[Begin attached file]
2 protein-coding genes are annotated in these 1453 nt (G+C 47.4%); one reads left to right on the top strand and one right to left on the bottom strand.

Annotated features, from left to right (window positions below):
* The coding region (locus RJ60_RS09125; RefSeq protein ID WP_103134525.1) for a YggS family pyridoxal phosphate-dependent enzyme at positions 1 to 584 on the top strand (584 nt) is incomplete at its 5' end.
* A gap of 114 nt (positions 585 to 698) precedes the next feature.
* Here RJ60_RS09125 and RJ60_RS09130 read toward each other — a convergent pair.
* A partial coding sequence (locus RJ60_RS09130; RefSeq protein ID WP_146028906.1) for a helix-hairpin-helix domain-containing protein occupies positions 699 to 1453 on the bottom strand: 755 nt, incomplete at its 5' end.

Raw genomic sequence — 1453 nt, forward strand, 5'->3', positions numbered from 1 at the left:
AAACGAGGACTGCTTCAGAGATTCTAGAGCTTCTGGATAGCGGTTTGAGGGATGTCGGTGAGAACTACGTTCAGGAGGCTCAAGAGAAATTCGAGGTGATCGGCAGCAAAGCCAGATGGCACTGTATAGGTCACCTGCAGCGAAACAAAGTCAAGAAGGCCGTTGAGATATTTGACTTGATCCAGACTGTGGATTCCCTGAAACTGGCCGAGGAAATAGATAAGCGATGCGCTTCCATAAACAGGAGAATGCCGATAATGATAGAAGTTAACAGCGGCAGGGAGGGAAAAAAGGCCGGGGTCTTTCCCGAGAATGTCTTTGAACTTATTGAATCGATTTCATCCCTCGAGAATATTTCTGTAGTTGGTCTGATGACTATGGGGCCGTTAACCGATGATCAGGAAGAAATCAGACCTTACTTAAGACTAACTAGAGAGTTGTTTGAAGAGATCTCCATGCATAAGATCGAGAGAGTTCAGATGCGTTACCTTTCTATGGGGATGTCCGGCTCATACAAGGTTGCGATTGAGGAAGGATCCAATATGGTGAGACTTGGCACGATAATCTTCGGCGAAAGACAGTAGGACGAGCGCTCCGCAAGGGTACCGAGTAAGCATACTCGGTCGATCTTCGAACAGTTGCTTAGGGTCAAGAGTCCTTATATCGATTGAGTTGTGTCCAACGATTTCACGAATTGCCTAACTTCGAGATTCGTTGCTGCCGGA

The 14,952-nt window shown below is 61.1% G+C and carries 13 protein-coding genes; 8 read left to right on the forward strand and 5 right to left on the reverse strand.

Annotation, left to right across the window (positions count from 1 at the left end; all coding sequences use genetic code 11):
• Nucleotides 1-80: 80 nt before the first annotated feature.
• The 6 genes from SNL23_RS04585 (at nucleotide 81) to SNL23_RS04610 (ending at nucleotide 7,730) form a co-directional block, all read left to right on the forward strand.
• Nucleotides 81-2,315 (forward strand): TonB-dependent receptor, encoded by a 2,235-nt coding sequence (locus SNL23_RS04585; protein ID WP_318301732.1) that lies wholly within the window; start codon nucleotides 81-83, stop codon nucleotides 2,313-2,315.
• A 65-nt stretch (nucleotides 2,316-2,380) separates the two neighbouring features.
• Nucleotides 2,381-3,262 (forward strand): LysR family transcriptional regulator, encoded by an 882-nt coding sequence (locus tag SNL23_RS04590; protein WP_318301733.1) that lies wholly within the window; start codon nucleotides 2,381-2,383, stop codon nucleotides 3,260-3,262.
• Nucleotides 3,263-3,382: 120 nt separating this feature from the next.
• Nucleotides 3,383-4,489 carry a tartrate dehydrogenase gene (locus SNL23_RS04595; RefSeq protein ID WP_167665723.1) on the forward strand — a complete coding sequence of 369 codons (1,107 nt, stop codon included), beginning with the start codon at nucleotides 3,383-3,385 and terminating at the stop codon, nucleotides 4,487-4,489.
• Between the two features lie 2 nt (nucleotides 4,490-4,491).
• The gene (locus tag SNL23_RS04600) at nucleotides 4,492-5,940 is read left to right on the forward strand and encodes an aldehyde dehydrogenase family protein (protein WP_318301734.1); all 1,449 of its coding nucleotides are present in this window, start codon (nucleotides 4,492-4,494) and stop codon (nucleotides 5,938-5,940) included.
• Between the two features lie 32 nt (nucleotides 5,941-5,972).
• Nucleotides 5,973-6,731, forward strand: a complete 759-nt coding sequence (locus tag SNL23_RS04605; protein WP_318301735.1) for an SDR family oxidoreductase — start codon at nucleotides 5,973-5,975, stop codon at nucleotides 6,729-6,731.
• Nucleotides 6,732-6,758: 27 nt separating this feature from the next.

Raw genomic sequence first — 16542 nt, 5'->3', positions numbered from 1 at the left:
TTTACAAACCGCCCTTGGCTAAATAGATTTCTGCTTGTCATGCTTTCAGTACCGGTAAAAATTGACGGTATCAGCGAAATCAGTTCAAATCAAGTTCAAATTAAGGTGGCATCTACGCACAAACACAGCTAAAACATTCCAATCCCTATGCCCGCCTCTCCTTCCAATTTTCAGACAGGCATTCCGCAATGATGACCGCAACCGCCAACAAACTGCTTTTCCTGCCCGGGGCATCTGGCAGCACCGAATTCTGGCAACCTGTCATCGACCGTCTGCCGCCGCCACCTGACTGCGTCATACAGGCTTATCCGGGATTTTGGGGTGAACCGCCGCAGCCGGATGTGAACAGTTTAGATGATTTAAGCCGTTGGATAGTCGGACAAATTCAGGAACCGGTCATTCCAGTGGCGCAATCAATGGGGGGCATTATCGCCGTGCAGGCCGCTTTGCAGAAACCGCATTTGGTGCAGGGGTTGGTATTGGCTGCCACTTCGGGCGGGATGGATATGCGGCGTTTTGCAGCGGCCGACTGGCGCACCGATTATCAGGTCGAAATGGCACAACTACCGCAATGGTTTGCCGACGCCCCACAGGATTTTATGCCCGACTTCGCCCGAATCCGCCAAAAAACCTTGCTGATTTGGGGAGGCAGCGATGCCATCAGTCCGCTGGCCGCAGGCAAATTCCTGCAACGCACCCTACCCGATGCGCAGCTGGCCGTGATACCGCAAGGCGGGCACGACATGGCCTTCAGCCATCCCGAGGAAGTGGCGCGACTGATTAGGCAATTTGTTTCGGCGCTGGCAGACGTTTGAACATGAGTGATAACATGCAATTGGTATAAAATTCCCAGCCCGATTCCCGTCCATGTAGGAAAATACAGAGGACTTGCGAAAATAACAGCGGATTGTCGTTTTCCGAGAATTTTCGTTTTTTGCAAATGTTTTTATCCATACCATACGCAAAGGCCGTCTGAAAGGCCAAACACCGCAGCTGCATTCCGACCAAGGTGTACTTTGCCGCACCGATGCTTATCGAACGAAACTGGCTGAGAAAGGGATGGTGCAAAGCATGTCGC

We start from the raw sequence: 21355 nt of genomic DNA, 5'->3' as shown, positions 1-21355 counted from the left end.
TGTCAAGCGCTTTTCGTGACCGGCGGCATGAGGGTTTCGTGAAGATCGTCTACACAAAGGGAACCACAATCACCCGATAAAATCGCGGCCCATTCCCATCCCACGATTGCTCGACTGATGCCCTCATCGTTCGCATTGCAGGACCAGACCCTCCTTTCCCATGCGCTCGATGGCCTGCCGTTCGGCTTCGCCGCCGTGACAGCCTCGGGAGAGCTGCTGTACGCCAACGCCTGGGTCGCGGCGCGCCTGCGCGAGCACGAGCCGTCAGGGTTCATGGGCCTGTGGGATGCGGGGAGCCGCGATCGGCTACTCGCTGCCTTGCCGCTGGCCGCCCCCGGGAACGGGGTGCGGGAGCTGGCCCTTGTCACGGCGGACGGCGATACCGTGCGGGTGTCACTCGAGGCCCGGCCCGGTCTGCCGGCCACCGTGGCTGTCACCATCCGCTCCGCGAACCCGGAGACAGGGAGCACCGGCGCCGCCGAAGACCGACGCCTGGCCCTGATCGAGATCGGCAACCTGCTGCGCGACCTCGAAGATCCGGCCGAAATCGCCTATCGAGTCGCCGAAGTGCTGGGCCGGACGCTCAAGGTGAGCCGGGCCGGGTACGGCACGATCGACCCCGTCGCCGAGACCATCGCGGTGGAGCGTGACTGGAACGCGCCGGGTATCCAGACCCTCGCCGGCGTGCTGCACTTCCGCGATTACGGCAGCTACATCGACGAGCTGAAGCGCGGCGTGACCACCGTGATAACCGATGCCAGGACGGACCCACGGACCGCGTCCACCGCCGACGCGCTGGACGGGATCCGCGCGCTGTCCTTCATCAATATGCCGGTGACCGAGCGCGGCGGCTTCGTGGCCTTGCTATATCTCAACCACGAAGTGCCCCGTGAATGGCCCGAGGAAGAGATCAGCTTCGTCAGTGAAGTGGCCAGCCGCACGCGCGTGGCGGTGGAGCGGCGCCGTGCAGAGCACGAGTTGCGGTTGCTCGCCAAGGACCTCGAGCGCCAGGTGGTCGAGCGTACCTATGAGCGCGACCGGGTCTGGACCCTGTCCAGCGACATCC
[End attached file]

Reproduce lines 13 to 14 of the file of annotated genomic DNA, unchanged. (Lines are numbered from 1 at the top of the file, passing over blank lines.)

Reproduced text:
• Nucleotides 81-2,315 (forward strand): TonB-dependent receptor, encoded by a 2,235-nt coding sequence (locus SNL23_RS04585; protein ID WP_318301732.1) that lies wholly within the window; start codon nucleotides 81-83, stop codon nucleotides 2,313-2,315.
• A 65-nt stretch (nucleotides 2,316-2,380) separates the two neighbouring features.